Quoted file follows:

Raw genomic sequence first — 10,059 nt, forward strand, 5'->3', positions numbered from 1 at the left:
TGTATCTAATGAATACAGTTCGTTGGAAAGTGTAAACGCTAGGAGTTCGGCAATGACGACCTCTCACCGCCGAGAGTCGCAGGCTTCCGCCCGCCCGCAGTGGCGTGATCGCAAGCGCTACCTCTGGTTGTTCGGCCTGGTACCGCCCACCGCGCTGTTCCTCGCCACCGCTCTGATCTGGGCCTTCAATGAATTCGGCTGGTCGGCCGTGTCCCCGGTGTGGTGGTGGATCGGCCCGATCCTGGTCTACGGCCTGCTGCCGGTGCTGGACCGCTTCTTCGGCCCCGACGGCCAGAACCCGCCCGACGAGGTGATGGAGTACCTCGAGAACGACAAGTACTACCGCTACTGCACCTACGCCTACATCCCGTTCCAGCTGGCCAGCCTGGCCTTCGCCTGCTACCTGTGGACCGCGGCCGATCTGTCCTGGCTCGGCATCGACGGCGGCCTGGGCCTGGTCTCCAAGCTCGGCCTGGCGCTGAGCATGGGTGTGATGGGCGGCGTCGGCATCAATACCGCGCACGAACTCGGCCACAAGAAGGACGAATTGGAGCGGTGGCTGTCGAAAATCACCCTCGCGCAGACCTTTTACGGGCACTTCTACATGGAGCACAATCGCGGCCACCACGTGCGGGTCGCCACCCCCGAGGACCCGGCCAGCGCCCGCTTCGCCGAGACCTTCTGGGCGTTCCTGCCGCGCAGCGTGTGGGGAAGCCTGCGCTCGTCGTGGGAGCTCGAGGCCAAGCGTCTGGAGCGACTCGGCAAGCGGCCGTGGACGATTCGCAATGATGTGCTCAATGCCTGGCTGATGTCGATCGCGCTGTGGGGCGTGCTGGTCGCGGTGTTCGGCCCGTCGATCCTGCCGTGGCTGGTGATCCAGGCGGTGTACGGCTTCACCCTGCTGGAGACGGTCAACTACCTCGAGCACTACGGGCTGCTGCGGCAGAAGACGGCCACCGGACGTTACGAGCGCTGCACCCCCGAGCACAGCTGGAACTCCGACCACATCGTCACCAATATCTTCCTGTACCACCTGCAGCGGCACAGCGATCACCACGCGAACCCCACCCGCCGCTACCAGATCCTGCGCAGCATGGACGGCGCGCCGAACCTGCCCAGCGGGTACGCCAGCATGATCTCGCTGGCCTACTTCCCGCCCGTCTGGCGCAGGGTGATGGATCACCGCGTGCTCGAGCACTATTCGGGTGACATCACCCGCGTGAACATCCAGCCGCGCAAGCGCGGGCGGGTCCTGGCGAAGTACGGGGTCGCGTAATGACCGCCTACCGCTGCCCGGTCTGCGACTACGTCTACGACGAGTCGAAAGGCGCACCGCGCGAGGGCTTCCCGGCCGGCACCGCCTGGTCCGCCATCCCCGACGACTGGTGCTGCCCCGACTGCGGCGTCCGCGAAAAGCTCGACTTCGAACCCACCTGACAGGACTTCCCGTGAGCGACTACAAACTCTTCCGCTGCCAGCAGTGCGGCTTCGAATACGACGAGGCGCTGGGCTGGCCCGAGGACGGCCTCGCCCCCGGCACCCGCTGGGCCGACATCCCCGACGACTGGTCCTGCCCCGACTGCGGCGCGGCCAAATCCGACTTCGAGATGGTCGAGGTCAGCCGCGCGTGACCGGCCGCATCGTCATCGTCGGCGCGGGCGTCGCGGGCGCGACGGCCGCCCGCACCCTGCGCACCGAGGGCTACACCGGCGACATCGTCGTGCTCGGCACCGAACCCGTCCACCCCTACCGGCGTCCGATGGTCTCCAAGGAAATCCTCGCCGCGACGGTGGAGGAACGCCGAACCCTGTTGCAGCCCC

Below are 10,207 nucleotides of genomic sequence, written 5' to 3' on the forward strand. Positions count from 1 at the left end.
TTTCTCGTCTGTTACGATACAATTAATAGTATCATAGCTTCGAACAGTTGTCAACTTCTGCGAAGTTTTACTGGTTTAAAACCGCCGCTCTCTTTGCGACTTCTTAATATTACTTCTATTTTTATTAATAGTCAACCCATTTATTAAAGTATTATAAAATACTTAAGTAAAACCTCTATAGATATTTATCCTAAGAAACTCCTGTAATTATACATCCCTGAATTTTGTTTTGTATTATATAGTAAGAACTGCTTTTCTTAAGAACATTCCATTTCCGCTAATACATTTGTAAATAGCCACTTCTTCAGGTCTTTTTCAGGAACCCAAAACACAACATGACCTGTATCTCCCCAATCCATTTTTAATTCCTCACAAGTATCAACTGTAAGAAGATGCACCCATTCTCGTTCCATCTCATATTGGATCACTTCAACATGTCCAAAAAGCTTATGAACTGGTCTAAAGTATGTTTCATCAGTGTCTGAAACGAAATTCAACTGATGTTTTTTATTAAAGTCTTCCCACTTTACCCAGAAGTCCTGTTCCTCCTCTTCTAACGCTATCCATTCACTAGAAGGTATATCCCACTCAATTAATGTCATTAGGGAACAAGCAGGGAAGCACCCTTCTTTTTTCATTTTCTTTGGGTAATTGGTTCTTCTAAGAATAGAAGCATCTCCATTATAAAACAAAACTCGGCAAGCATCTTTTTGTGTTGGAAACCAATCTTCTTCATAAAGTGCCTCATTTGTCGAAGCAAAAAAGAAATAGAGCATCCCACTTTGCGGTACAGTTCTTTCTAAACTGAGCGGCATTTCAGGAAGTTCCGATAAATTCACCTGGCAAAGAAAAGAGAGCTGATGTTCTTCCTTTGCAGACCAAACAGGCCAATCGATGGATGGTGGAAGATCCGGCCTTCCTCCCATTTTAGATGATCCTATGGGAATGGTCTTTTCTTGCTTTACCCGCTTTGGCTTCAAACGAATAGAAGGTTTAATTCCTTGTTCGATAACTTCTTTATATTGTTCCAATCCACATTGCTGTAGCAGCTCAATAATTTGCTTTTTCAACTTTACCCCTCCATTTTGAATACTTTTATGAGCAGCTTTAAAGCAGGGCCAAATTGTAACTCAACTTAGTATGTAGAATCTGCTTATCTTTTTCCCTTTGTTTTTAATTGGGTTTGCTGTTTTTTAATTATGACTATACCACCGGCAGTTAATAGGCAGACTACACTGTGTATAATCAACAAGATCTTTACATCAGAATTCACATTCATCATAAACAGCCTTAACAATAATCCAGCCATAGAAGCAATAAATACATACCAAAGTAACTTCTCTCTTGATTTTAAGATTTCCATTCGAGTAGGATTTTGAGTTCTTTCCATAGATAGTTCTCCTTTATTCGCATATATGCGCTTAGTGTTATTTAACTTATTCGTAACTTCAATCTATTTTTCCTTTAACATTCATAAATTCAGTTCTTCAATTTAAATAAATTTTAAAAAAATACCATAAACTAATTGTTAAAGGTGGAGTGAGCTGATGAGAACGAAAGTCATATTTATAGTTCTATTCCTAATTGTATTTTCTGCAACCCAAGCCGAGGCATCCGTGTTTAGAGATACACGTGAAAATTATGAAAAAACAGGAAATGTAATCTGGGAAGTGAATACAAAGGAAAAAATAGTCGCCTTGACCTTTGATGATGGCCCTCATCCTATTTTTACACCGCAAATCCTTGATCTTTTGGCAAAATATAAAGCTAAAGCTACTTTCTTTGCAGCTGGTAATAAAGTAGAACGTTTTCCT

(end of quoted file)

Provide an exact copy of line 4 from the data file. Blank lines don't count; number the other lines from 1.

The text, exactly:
TTTCTCGTCTGTTACGATACAATTAATAGTATCATAGCTTCGAACAGTTGTCAACTTCTGCGAAGTTTTACTGGTTTAAAACCGCCGCTCTCTTTGCGACTTCTTAATATTACTTCTATTTTTATTAATAGTCAACCCATTTATTAAAGTATTATAAAATACTTAAGTAAAACCTCTATAGATATTTATCCTAAGAAACTCCTGTAATTATACATCCCTGAATTTTGTTTTGTATTATATAGTAAGAACTGCTTTTCTTAAGAACATTCCATTTCCGCTAATACATTTGTAAATAGCCACTTCTTCAGGTCTTTTTCAGGAACCCAAAACACAACATGACCTGTATCTCCCCAATCCATTTTTAATTCCTCACAAGTATCAACTGTAAGAAGATGCACCCATTCTCGTTCCATCTCATATTGGATCACTTCAACATGTCCAAAAAGCTTATGAACTGGTCTAAAGTATGTTTCATCAGTGTCTGAAACGAAATTCAACTGATGTTTTTTATTAAAGTCTTCCCACTTTACCCAGAAGTCCTGTTCCTCCTCTTCTAACGCTATCCATTCACTAGAAGGTATATCCCACTCAATTAATGTCATTAGGGAACAAGCAGGGAAGCACCCTTCTTTTTTCATTTTCTTTGGGTAATTGGTTCTTCTAAGAATAGAAGCATCTCCATTATAAAACAAAACTCGGCAAGCATCTTTTTGTGTTGGAAACCAATCTTCTTCATAAAGTGCCTCATTTGTCGAAGCAAAAAAGAAATAGAGCATCCCACTTTGCGGTACAGTTCTTTCTAAACTGAGCGGCATTTCAGGAAGTTCCGATAAATTCACCTGGCAAAGAAAAGAGAGCTGATGTTCTTCCTTTGCAGACCAAACAGGCCAATCGATGGATGGTGGAAGATCCGGCCTTCCTCCCATTTTAGATGATCCTATGGGAATGGTCTTTTCTTGCTTTACCCGCTTTGGCTTCAAACGAATAGAAGGTTTAATTCCTTGTTCGATAACTTCTTTATATTGTTCCAATCCACATTGCTGTAGCAGCTCAATAATTTGCTTTTTCAACTTTACCCCTCCATTTTGAATACTTTTATGAGCAGCTTTAAAGCAGGGCCAAATTGTAACTCAACTTAGTATGTAGAATCTGCTTATCTTTTTCCCTTTGTTTTTAATTGGGTTTGCTGTTTTTTAATTATGACTATACCACCGGCAGTTAATAGGCAGACTACACTGTGTATAATCAACAAGATCTTTACATCAGAATTCACATTCATCATAAACAGCCTTAACAATAATCCAGCCATAGAAGCAATAAATACATACCAAAGTAACTTCTCTCTTGATTTTAAGATTTCCATTCGAGTAGGATTTTGAGTTCTTTCCATAGATAGTTCTCCTTTATTCGCATATATGCGCTTAGTGTTATTTAACTTATTCGTAACTTCAATCTATTTTTCCTTTAACATTCATAAATTCAGTTCTTCAATTTAAATAAATTTTAAAAAAATACCATAAACTAATTGTTAAAGGTGGAGTGAGCTGATGAGAACGAAAGTCATATTTATAGTTCTATTCCTAATTGTATTTTCTGCAACCCAAGCCGAGGCATCCGTGTTTAGAGATACACGTGAAAATTATGAAAAAACAGGAAATGTAATCTGGGAAGTGAATACAAAGGAAAAAATAGTCGCCTTGACCTTTGATGATGGCCCTCATCCTATTTTTACACCGCAAATCCTTGATCTTTTGGCAAAATATAAAGCTAAAGCTACTTTCTTTGCAGCTGGTAATAAAGTAGAACGTTTTCCT